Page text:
The book lifts the veil and displays the emotion management strategies employed by public relations workers in relationships with clients, journalists, and other stakeholders thereby uncovering taken-for-granted aspects of this gendered, promotional work. It is highly recommended to scholars, educators, and research students in PR and communication studies." — Catrin Johansson, Professor in Organizational Communication, Mid Sweden University
"If you are a PR professional or academic you need to read this book. It takes seriously professional identity focused in complex and plural relationships. It takes seriously the emotional dimension of that interaction, and what it means to own that. That I suggest is real emotional labour, involving a critical stance, not just to performance, but to the value in and of the interaction and how that is worked through. This is the opposite of spin, involving the hard work of integrity. And the importance of Yeomans’ evolving theory goes well beyond the PR profession. All professions are focused in communication and the mediating of the self and society….so they all need to engage with this thinking." — Rev. Dr. Simon Robinson, Professor of Applied and Professional Ethics, Director of Research Centre for Governance, Leadership and Global Responsibility, Leeds Beckett University, UK
"Working in public relations is complicated and highly demanding. In her new book, ‘Public relations as emotional labour’, Dr Yeomans offers an exciting, ground-breaking contribution to our understanding of the challenges of working in a field that is frequently disparaged for seeking to persuade and to influence public opinion. Her application and development of emotionality to the field of public relations is founded on an in-depth understanding of the ethical responsibilities of public relations and a deep commitment to organizational and social change. Dr Yeomans is one of the leading public relations scholars in relational practice and gender issues and within this book she makes significant theoretical contributions to the field of public relations, focusing on the study of emotionality and gender." — Judy Motion, Professor of Communication, Environmental Humanities, University of New South Wales, Australia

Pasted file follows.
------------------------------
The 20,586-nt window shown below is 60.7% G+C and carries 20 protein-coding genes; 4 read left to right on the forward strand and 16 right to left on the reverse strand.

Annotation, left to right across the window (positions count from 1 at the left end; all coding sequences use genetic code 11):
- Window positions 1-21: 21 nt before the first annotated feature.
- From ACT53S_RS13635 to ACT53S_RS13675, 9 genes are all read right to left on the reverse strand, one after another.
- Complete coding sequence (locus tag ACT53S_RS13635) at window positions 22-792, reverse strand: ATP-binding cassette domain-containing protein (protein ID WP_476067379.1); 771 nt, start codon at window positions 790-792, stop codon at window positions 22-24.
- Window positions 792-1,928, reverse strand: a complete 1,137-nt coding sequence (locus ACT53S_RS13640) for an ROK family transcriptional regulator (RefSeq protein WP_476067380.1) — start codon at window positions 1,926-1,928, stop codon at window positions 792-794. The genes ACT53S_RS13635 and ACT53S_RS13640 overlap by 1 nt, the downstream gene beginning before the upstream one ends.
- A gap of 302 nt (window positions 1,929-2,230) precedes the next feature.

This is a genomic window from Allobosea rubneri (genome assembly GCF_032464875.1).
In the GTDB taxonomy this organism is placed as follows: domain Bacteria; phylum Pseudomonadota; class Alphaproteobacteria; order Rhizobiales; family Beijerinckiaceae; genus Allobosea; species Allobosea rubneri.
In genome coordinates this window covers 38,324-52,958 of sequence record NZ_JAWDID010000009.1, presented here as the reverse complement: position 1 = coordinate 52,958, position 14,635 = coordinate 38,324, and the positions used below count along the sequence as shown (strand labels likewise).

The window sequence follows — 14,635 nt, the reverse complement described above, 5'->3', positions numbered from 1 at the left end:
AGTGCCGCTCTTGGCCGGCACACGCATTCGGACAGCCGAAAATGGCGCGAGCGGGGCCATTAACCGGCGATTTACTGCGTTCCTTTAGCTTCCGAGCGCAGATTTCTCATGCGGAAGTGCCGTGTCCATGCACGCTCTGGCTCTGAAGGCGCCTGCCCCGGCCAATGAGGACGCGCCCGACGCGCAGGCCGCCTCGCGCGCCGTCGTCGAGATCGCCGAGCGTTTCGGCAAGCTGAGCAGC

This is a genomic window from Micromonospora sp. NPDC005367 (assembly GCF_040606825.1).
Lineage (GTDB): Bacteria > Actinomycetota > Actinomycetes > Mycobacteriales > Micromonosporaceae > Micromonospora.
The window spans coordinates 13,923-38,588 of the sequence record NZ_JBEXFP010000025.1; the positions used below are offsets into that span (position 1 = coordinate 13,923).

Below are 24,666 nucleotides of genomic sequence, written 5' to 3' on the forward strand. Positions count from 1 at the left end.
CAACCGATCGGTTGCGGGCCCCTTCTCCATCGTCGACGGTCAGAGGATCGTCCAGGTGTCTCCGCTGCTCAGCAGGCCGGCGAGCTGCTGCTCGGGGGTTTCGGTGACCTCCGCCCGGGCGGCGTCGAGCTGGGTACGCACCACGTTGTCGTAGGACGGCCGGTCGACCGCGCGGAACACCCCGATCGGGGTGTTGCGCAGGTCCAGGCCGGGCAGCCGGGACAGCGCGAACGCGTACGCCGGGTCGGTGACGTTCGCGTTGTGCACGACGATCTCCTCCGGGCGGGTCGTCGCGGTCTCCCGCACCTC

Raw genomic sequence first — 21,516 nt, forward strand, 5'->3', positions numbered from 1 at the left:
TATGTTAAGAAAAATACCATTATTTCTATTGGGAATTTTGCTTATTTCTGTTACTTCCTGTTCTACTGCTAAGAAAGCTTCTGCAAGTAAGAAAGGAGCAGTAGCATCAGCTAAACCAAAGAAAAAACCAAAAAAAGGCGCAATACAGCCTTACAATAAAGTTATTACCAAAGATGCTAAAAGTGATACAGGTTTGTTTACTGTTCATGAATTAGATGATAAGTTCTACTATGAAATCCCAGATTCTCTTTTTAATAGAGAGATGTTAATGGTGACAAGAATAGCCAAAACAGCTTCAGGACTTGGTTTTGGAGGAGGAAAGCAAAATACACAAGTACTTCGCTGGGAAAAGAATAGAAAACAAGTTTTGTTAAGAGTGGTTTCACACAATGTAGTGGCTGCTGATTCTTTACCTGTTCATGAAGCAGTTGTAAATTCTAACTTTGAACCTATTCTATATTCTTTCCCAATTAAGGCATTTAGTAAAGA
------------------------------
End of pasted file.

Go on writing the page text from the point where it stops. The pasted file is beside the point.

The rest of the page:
1. Introduction and guide to chapters. 2. Emotional labour in a global context: a framework. 3. Promotional culture and the ‘market’ for emotional labour in public relations. 4. Interrogating the ‘pink ghetto’: gender and public relations. 5. ‘Skilled emotion workers’: PRPs’ emotion management in everyday professional relationships. 6. Professional relationships in public relations: agency directors’ perspectives of emotion management. 7. Conclusions. 8. Appendix: researching emotions: from theory to methodology.
Current academic thinking about public relations (PR) and related communication is a lively, expanding marketplace of ideas and many scholars believe that it’s time for its radical approach to be deepened. Routledge New Directions in PR & Communication Research is the forum of choice for this new thinking. Its key strength is its remit, publishing critical and challenging responses to continuities and fractures in contemporary PR thinking and practice, tracking its spread into new geographies and political economies. It questions its contested role in market-orientated, capitalist, liberal democracies around the world, and examines its invasion of all media spaces, old, new, and as yet unenvisaged.
The New Directions series has already published and commissioned diverse original work on topics such as:
We actively invite new contributions and offer academics a welcoming place for the publication of their analyses of a universal, persuasive mindset that lives comfortably in old and new media around the world.